The deal was announced on Friday (three days after Pfizer announced a payout to its former Exubera partner, Nektar Therapeutics), and has been gladly seized upon by Coley, with CEO Bob Bratzler exclaiming that the firm couldn't have found "a more committed or a more qualified partner." While Pfizer's former collaborators might find this high praise debatable, Coley appears more than happy with the deal, having earned $8 per share through the acquisition to total around $164m.
Coley and Pfizer have been working together since 2005, collaborating on compounds that make use of Coley's toll like receptor (TLR) technology platform to develop new anti-cancer treatments. Back in June, however, the company hit a stumbling block when Pfizer discontinued trials of the partners' lung cancer candidate PF-3512676, after it was found to offer no additional clinical efficacy over standard treatment.
This unexpected turn of events was a major disappointment for Coley, and served to throw the company's development plans out of sync: "Our timeline to product commercialisation shifted," explained Bratzler during the company's conference call on Friday.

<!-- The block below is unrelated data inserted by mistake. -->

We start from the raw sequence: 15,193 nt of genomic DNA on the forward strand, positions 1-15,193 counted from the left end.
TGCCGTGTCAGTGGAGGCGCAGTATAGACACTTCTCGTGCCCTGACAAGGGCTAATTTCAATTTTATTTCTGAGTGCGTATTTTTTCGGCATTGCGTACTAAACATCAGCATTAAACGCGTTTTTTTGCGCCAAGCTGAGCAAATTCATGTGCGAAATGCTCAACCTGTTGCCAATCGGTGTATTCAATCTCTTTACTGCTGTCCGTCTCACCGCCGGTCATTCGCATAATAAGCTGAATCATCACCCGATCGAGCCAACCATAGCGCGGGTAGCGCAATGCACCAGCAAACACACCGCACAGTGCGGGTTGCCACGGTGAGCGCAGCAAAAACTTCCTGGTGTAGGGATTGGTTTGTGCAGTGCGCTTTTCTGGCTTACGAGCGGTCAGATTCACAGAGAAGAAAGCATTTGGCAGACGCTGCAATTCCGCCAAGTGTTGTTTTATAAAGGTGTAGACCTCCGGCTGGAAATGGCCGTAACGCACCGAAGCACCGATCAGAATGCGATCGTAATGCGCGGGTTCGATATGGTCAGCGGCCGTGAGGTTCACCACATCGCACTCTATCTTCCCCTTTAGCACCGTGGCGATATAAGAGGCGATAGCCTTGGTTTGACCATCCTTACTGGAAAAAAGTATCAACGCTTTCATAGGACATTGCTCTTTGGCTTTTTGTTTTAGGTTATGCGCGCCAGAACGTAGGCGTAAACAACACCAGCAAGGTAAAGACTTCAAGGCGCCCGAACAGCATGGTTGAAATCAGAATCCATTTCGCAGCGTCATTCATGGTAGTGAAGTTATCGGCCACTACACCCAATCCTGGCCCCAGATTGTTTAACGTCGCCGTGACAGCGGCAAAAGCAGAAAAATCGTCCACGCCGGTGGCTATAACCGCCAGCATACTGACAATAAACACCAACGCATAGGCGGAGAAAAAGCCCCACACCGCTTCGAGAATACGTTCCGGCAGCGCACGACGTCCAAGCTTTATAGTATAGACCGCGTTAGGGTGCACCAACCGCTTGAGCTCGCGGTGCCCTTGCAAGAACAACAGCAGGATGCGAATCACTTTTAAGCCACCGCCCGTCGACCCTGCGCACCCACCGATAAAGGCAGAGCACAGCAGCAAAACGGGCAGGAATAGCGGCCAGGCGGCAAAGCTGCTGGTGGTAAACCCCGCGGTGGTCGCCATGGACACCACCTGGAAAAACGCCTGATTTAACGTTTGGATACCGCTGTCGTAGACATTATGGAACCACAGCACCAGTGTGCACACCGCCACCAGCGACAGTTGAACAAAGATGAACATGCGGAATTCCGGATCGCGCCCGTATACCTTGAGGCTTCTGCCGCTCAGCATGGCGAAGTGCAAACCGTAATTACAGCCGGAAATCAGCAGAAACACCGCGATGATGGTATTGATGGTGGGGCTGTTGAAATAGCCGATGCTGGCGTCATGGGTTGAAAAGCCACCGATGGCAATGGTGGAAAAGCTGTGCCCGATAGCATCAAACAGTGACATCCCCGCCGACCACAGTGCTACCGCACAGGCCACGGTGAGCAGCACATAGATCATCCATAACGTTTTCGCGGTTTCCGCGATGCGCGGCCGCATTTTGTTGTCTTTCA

"In essence our access to milestone in royalty revenues necessary for funding drug development and fortifying our pipeline was delayed…we recognised that the most significant value creation opportunity would now be at least five years out." With Pfizer now taking control, however, there is a lot more money behind Coley's pipeline as it heads towards commercialisation.
The company's most advanced product is its vaccine adjuvant, VaxImmune, touted by the company as the "emerging gold standard of vaccine adjuvants" and currently in over 30 vaccine clinical trials worldwide. With Pfizer keen to add expertise and technology to enhance its vaccines pipeline, this acquisition fits squarely with the company's strategy, and will hopefully add potential earners to the company's portfolio to help mitigate losses anticipated as a number of its drugs go off patent in the next few years.
With the vaccine market worth around $10bn in 2006, and expected to grow to nearer $24bn by 2012, Pfizer will be tapping into a lucrative market. In addition to the existing VaxImmune possibilities, the acquisition means Pfizer also gets its hands on second- and third-generation vaccine adjuvants Coley is in the process of developing.
Bratzler also highlighted that Coley is a strategic fit for Pfizer as the company's products and technology cover nine of Pfizer's eleven therapeutic areas. On top of the technology and Coley's individual products, Pfizer also gains control of the firm's collaborations and partnerships with other pharma companies, which include the likes of Merck, GlaxoSmithKline, Novartis and Sanofi-Aventis.
The deal is expected to complete in early 2008, with this latest biotech buyout starting tongues wagging as to who will be next on big pharma's shopping list, with Discovery Laboratories and Neopharm just two names being bandied around in industry speculation.